Fatal Error is filled with examples of individuals on both sides of this cosmic struggle who commit such irreversible miscalculations. Sometimes the disastrous course of action is innocent: a misplaced trust; a protective instinct; a hope of removing a threat; a desire to do good. Other times the people who tread such fatal paths do so from evil intent. They operate from an unwarranted confidence in their own power; seek rewards that are merely illusions, lies to destructive ends; or fail to realize that there is no honor among thugs, thieves, and murderers.

Anyone who underestimates Repairman Jack, of course, is begging for trouble. Jack is like a force of nature: get out of his way or be prepared to suffer the negative consequences. Even though he prefers simply to live his own life and indulge such hobbies as collecting old “radio premiums, cereal giveaways, comic strip tie-ins” (p. 21), when someone or something threatens his values and those he values, he seeks peace not by running away but by taking the offensive against those arrayed against him.

Ironically enough, while Jack chafes under his promise to Veilleur not to take the battle to Rasalom or try to destroy that enemy, he constantly finds himself attempting to avoid the amorphous yet all-encompassing State that continues to tighten its tentacles around its citizens. There is little he can do to confront a culture that demands he remain unarmed; that he subject himself to constant surveillance; that he carry identification and permission from the State to “prove” who he is and what he is allowed to do. All he can do is seek to game the system, to hide, to lie, to do what he can to retain the remnants of his wealth, his independence, his dignity, his life as he wants to live it. Unfortunately, the niche of breathing space he has carved for himself continues to shrink under the relentless pressure of a world that — like the Otherness — wants to control...everything.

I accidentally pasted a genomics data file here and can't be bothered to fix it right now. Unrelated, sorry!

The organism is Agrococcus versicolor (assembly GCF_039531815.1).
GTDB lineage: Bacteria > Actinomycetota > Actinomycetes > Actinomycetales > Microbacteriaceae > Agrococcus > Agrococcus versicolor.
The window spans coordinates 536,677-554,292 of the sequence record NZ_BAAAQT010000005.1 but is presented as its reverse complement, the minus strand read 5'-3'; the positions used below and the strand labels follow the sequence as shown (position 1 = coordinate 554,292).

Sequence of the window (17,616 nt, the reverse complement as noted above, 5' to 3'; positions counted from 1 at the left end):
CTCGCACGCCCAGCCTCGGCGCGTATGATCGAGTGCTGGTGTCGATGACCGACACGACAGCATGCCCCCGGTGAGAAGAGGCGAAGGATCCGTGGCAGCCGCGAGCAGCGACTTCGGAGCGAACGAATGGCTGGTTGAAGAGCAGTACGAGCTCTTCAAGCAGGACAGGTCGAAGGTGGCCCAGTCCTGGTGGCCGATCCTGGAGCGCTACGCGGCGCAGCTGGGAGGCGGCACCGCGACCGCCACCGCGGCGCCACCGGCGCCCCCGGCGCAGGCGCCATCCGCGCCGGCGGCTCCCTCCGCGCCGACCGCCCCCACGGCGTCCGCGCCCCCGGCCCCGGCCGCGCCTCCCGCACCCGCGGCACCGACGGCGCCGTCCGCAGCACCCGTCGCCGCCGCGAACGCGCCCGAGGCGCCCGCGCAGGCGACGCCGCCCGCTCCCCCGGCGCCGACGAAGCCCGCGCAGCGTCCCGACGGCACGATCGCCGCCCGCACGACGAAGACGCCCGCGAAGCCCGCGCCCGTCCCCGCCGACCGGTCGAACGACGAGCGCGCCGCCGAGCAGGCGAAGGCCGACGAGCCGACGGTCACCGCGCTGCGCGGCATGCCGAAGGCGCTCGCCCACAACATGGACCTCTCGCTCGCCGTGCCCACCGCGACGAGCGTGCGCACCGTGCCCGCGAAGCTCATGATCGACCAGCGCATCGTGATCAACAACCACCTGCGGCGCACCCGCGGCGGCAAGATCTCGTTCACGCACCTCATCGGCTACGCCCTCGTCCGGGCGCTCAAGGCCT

On a deeper level, of course, that control is illusory. As Fatal Error makes abundantly clear when Jack embarks on a seemingly hopeless rescue trip to LaGuardia Airport, the very advances that make modern life so comfortable make us exceptionally vulnerable to their disruption in a way never possible before our technological marvels insinuated themselves into so many areas of our lives. Maintaining the values that too many people take for granted — whether those values are such things as the Internet or modern transportation systems or intangibles like liberty and love — requires constant work and diligence. Destruction — death — is easy. Any fool or charlatan or demon can achieve such goals. Unfortunately for them — and the rest of us — by the time such sick souls realize their fatal error in believing they can benefit in the long run from the obliteration of the good, it will be too late for far too many people.

In Fatal Error, Wilson drags the reader along a road fraught with fear and deadly surprises. Uncomfortable though such a trek can often be, in the end, the journey is worth the cost. In the face of such mortal tribulations, people have two choices: to cower from those who seek and thrill at our submission or to collide with such heinous forces head-on and to know that, whether we succeed or fail, at least we — like Repairman Jack — valued our lives enough to fight for our world with all the strength we possess.